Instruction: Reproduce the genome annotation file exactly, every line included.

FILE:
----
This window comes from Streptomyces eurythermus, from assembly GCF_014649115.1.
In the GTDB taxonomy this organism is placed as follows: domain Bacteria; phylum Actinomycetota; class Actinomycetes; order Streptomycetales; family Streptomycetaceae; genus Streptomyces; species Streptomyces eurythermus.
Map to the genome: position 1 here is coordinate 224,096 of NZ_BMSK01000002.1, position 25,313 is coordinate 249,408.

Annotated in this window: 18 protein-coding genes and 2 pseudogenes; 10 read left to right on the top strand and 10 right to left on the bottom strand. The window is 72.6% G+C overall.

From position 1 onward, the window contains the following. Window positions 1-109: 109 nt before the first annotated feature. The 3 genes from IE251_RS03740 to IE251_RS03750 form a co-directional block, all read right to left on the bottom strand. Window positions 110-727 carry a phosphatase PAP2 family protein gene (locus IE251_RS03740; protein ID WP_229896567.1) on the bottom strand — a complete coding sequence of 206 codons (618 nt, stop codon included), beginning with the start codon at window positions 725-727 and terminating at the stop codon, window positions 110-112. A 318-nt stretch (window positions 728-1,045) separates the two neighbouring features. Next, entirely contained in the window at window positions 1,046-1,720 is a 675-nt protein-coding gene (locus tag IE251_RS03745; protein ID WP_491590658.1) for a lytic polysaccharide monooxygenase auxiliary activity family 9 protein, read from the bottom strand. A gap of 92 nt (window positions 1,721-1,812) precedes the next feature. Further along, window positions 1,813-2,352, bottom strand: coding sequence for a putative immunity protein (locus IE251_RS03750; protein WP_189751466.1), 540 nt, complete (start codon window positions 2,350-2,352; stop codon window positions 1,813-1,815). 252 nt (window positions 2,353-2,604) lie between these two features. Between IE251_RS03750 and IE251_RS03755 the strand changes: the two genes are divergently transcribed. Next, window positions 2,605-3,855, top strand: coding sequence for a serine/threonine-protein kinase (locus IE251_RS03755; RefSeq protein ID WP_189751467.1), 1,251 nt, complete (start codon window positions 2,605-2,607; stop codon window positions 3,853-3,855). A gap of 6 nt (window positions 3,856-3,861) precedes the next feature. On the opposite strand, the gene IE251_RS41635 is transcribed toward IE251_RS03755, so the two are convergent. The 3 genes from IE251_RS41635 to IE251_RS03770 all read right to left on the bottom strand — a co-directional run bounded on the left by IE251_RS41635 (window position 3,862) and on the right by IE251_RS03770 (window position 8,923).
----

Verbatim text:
This window comes from Streptomyces eurythermus, from assembly GCF_014649115.1.
In the GTDB taxonomy this organism is placed as follows: domain Bacteria; phylum Actinomycetota; class Actinomycetes; order Streptomycetales; family Streptomycetaceae; genus Streptomyces; species Streptomyces eurythermus.
Map to the genome: position 1 here is coordinate 224,096 of NZ_BMSK01000002.1, position 25,313 is coordinate 249,408.

Annotated in this window: 18 protein-coding genes and 2 pseudogenes; 10 read left to right on the top strand and 10 right to left on the bottom strand. The window is 72.6% G+C overall.

From position 1 onward, the window contains the following. Window positions 1-109: 109 nt before the first annotated feature. The 3 genes from IE251_RS03740 to IE251_RS03750 form a co-directional block, all read right to left on the bottom strand. Window positions 110-727 carry a phosphatase PAP2 family protein gene (locus IE251_RS03740; protein ID WP_229896567.1) on the bottom strand — a complete coding sequence of 206 codons (618 nt, stop codon included), beginning with the start codon at window positions 725-727 and terminating at the stop codon, window positions 110-112. A 318-nt stretch (window positions 728-1,045) separates the two neighbouring features. Next, entirely contained in the window at window positions 1,046-1,720 is a 675-nt protein-coding gene (locus tag IE251_RS03745; protein ID WP_491590658.1) for a lytic polysaccharide monooxygenase auxiliary activity family 9 protein, read from the bottom strand. A gap of 92 nt (window positions 1,721-1,812) precedes the next feature. Further along, window positions 1,813-2,352, bottom strand: coding sequence for a putative immunity protein (locus IE251_RS03750; protein WP_189751466.1), 540 nt, complete (start codon window positions 2,350-2,352; stop codon window positions 1,813-1,815). 252 nt (window positions 2,353-2,604) lie between these two features. Between IE251_RS03750 and IE251_RS03755 the strand changes: the two genes are divergently transcribed. Next, window positions 2,605-3,855, top strand: coding sequence for a serine/threonine-protein kinase (locus IE251_RS03755; RefSeq protein ID WP_189751467.1), 1,251 nt, complete (start codon window positions 2,605-2,607; stop codon window positions 3,853-3,855). A gap of 6 nt (window positions 3,856-3,861) precedes the next feature. On the opposite strand, the gene IE251_RS41635 is transcribed toward IE251_RS03755, so the two are convergent. The 3 genes from IE251_RS41635 to IE251_RS03770 all read right to left on the bottom strand — a co-directional run bounded on the left by IE251_RS41635 (window position 3,862) and on the right by IE251_RS03770 (window position 8,923).